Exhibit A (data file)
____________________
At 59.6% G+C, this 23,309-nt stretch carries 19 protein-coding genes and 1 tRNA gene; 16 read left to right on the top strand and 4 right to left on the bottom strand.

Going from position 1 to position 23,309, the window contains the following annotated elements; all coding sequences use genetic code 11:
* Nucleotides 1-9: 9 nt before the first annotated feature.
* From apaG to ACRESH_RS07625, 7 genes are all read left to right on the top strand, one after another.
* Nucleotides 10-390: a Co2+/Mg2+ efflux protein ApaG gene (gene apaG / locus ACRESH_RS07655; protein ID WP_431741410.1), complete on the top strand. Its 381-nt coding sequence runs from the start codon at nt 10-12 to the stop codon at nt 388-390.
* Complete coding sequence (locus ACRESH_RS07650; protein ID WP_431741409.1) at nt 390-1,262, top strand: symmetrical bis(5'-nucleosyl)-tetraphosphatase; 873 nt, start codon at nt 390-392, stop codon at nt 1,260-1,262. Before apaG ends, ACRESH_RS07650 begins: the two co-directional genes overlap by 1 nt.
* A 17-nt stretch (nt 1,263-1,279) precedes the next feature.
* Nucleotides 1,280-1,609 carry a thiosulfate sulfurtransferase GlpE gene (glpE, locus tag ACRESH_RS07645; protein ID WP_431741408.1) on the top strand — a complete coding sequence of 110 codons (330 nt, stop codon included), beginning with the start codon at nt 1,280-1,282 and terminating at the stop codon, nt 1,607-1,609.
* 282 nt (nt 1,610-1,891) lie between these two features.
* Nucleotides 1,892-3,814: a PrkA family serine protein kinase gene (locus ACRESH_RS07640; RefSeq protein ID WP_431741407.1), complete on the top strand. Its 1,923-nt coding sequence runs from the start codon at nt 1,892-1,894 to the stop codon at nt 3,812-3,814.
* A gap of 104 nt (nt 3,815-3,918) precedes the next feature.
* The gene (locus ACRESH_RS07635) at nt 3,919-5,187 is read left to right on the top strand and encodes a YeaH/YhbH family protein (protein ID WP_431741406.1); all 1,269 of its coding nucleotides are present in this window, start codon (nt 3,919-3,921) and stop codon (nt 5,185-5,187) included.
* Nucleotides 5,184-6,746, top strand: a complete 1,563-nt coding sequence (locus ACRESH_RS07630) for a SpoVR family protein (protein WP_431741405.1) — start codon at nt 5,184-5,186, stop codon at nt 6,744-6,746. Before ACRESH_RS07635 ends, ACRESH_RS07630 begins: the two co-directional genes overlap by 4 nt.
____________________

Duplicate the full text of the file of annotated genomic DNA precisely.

At 59.6% G+C, this 23,309-nt stretch carries 19 protein-coding genes and 1 tRNA gene; 16 read left to right on the top strand and 4 right to left on the bottom strand.

Going from position 1 to position 23,309, the window contains the following annotated elements; all coding sequences use genetic code 11:
* Nucleotides 1-9: 9 nt before the first annotated feature.
* From apaG to ACRESH_RS07625, 7 genes are all read left to right on the top strand, one after another.
* Nucleotides 10-390: a Co2+/Mg2+ efflux protein ApaG gene (gene apaG / locus ACRESH_RS07655; protein ID WP_431741410.1), complete on the top strand. Its 381-nt coding sequence runs from the start codon at nt 10-12 to the stop codon at nt 388-390.
* Complete coding sequence (locus ACRESH_RS07650; protein ID WP_431741409.1) at nt 390-1,262, top strand: symmetrical bis(5'-nucleosyl)-tetraphosphatase; 873 nt, start codon at nt 390-392, stop codon at nt 1,260-1,262. Before apaG ends, ACRESH_RS07650 begins: the two co-directional genes overlap by 1 nt.
* A 17-nt stretch (nt 1,263-1,279) precedes the next feature.
* Nucleotides 1,280-1,609 carry a thiosulfate sulfurtransferase GlpE gene (glpE, locus tag ACRESH_RS07645; protein ID WP_431741408.1) on the top strand — a complete coding sequence of 110 codons (330 nt, stop codon included), beginning with the start codon at nt 1,280-1,282 and terminating at the stop codon, nt 1,607-1,609.
* 282 nt (nt 1,610-1,891) lie between these two features.
* Nucleotides 1,892-3,814: a PrkA family serine protein kinase gene (locus ACRESH_RS07640; RefSeq protein ID WP_431741407.1), complete on the top strand. Its 1,923-nt coding sequence runs from the start codon at nt 1,892-1,894 to the stop codon at nt 3,812-3,814.
* A gap of 104 nt (nt 3,815-3,918) precedes the next feature.
* The gene (locus ACRESH_RS07635) at nt 3,919-5,187 is read left to right on the top strand and encodes a YeaH/YhbH family protein (protein ID WP_431741406.1); all 1,269 of its coding nucleotides are present in this window, start codon (nt 3,919-3,921) and stop codon (nt 5,185-5,187) included.
* Nucleotides 5,184-6,746, top strand: a complete 1,563-nt coding sequence (locus ACRESH_RS07630) for a SpoVR family protein (protein WP_431741405.1) — start codon at nt 5,184-5,186, stop codon at nt 6,744-6,746. Before ACRESH_RS07635 ends, ACRESH_RS07630 begins: the two co-directional genes overlap by 4 nt.